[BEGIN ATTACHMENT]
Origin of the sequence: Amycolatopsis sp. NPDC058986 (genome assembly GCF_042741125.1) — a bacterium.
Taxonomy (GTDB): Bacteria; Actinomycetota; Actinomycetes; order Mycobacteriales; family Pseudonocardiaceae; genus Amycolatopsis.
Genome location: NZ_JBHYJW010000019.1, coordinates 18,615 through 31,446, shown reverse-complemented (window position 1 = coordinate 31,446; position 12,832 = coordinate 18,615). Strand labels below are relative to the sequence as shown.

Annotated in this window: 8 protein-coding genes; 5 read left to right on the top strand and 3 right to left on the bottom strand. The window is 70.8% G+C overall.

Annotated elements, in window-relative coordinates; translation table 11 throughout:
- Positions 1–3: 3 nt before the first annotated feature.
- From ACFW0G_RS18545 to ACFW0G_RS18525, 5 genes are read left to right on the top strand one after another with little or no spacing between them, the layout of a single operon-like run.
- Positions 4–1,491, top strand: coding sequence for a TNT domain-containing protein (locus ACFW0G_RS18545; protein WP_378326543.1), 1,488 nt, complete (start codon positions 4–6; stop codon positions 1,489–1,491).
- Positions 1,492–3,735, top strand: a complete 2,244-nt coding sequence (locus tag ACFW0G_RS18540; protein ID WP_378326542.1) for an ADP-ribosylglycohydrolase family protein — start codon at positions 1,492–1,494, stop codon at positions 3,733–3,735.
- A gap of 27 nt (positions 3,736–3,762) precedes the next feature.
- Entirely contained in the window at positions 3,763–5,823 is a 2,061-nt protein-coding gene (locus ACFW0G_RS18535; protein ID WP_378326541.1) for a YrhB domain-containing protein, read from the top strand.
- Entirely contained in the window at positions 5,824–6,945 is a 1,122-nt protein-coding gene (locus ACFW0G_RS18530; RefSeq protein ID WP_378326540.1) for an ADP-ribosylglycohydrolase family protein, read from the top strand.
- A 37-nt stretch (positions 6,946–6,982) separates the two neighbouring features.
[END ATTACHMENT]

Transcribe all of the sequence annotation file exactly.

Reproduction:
Origin of the sequence: Amycolatopsis sp. NPDC058986 (genome assembly GCF_042741125.1) — a bacterium.
Taxonomy (GTDB): Bacteria; Actinomycetota; Actinomycetes; order Mycobacteriales; family Pseudonocardiaceae; genus Amycolatopsis.
Genome location: NZ_JBHYJW010000019.1, coordinates 18,615 through 31,446, shown reverse-complemented (window position 1 = coordinate 31,446; position 12,832 = coordinate 18,615). Strand labels below are relative to the sequence as shown.

Annotated in this window: 8 protein-coding genes; 5 read left to right on the top strand and 3 right to left on the bottom strand. The window is 70.8% G+C overall.

Annotated elements, in window-relative coordinates; translation table 11 throughout:
- Positions 1–3: 3 nt before the first annotated feature.
- From ACFW0G_RS18545 to ACFW0G_RS18525, 5 genes are read left to right on the top strand one after another with little or no spacing between them, the layout of a single operon-like run.
- Positions 4–1,491, top strand: coding sequence for a TNT domain-containing protein (locus ACFW0G_RS18545; protein WP_378326543.1), 1,488 nt, complete (start codon positions 4–6; stop codon positions 1,489–1,491).
- Positions 1,492–3,735, top strand: a complete 2,244-nt coding sequence (locus tag ACFW0G_RS18540; protein ID WP_378326542.1) for an ADP-ribosylglycohydrolase family protein — start codon at positions 1,492–1,494, stop codon at positions 3,733–3,735.
- A gap of 27 nt (positions 3,736–3,762) precedes the next feature.
- Entirely contained in the window at positions 3,763–5,823 is a 2,061-nt protein-coding gene (locus ACFW0G_RS18535; protein ID WP_378326541.1) for a YrhB domain-containing protein, read from the top strand.
- Entirely contained in the window at positions 5,824–6,945 is a 1,122-nt protein-coding gene (locus ACFW0G_RS18530; RefSeq protein ID WP_378326540.1) for an ADP-ribosylglycohydrolase family protein, read from the top strand.
- A 37-nt stretch (positions 6,946–6,982) separates the two neighbouring features.